Tonight I decided to listen to music. It had been quite some time since I had sat quietly and listened to an artist play sound against silence. So, while Nicole got in the shower, I went down into the basement to get started.
Normally, I would place one of the green vinyl chairs in the sweet spot of the 70’s room. But, for some reason, I sat in the back corner theater seat. A few years back, we has purchased a set of three fold-down theater seats. The backs of the chairs were made of curved pieces of laminated wood, while the folding bases were leather over padding and springs. The veneer on the backs was badly chipped now, and the torn leather felt like old duct tape. But, the seats held memories, and formed the backdrop for countless hours forgotten in a haze of time or drugs.
Almost haphazardly, I chose to sit in my old seat – the chair closest to the back corner of the room. The controls for the electronics were within arm’s reach here. This had always been a seat of power. It felt good to sit there again, especially with the anticipation of good music.
The tubes in the amp were already hot, but the warm up usually didn’t take longer than a few minutes. However, since I had turned the Dynaco on several hours earlier, the transformers were also hot. I opened the CD tray and loaded a new, remastered Beatles album – Love. I couldn’t recalled the name of the album at the time, but the orange cover art was already familiar after only a few plays.
I reclined in my chair and propped my feet up on an old black and white stool. Nicole’s mother had given her the stool to carry around at work, a portable comfort for a long day. We hauled the stool around in the trunk of the car for years. In fact, the stool had only recently made the transition from trunk furniture to basement clutter. During my graduation party, we scrambled to try to find enough furniture to accommodate all the various invitees. I had no recollection of moving the stool to its present location at exactly foot length from the old Seat of Popwer. It must have been Fate working through the mischievous hands of a two year-old beauty – Ayla. I would never have considered the stool.
My attention was pulled from contemplation of an old stool bearing the name ‘Pat Clements’ to the miracle of thermionic emission by the remastered voice of Mt. Paul McCartney. The insert in the album box told of some of the trick used to create this piece of art. Some songs had been slowed, some hastened. On one track, he chorus was even run in reverse. Whatever the theatrics involved, the quality of the recording was impressive. The sound stage was developed, each instrument had its location and presence. I got up several times to adjust the volume on the sub. I didn’t want an overpowering hump n the bass, but I wanted to fill out the lower frequencies.
Standing up and sitting down repeatedly lead me to question the acoustics of my seat of choice. I sat in the center of the three seat to check. Instantly, the sound changed. The stage flattened, and I was listening to a vulgar attempt at music. Nothing more. I moved to the far seat and found another satellite of aural beauty. Perfect. Now there were two sweet spots for listening, one for me, and the other for Nicole.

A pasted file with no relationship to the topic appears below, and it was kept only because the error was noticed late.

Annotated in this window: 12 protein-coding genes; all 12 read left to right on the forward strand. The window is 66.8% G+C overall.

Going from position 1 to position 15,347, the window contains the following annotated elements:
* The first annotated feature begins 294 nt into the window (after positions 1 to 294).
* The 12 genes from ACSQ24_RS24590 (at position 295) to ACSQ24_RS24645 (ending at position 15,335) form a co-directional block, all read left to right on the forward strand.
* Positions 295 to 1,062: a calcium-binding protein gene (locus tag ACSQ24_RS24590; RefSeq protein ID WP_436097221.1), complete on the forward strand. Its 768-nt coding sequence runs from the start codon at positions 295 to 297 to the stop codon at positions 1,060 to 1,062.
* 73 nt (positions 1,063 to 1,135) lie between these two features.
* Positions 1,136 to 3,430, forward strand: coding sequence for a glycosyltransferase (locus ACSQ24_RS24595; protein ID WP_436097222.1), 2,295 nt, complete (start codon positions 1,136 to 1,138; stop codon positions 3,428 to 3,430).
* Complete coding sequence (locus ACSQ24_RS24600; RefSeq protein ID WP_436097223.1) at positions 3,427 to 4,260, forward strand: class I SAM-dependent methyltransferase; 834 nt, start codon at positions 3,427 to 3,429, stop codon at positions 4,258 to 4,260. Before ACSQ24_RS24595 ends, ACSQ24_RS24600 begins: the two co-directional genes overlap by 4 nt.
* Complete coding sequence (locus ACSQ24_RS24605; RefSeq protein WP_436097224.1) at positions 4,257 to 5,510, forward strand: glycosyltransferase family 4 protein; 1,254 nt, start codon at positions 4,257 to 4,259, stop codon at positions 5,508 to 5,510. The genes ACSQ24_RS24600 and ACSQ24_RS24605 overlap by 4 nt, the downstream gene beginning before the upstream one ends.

Almost as if my thoughts had summoned her, I heard the shuffle-stomp of slippered feet descending the wooden basement stairs. Nicole sat down in the far chair. I smiled inwardly. Although she left a space between us by choosing that spot, she had inadvertently guaranteed that both of us were going to enjoy the music fully.
I no longer wanted to hear the Beatles. I couldn’t think of anything I did particularly want to hear. While Robert Smith’s vocals and lyrics tore at my heart, the Cure seldom recorded an album with good sonic quality.
“What do you want to listen to?” I asked, bluntly., I did not want the burden of choice. I also assumed that she had wanted to listen to something specific.
“The Beatles are fine. Or Dave,” She let back. Maybe she hadn’t wanted to choose either. The Beatles were already playing, and the quality of the album was apparent. Dave Matthews as an obvious stand-in. Dave Matthews was Nicole’s Cure.
“I’m tired of the Beatles. What’s a good Dave album?”
“Before These Crowded Streets is good,” she said as I left my seat ot find the CD. I slid my hand into the middle of the CD binder and flipped it open. The words ‘Before These Crowded Streets’ jumped out at me from the first disc I saw. Fate again.
I loaded the disc and made myself comfortable again. The main light in the basement was on, so I closed my eyes to let the electronics melt away from my focus.
The album was genius.
I have always been impressed when an artists can break the space. Dave set up the stage perfectly and the group obviously understands that silence and void are essential to beauty in music. As I sat there with my eyes closed,, my head bobbed unconsciously with the rhythm of the bass, with the pauses in the horns. I inclined my head, tilted it a little, as I pictured Dave singing, his head turned so that he could look back at the band and share. I could heat the expression in his eyes as his vocal chords ground together at the end of each word.
I escaped into calm.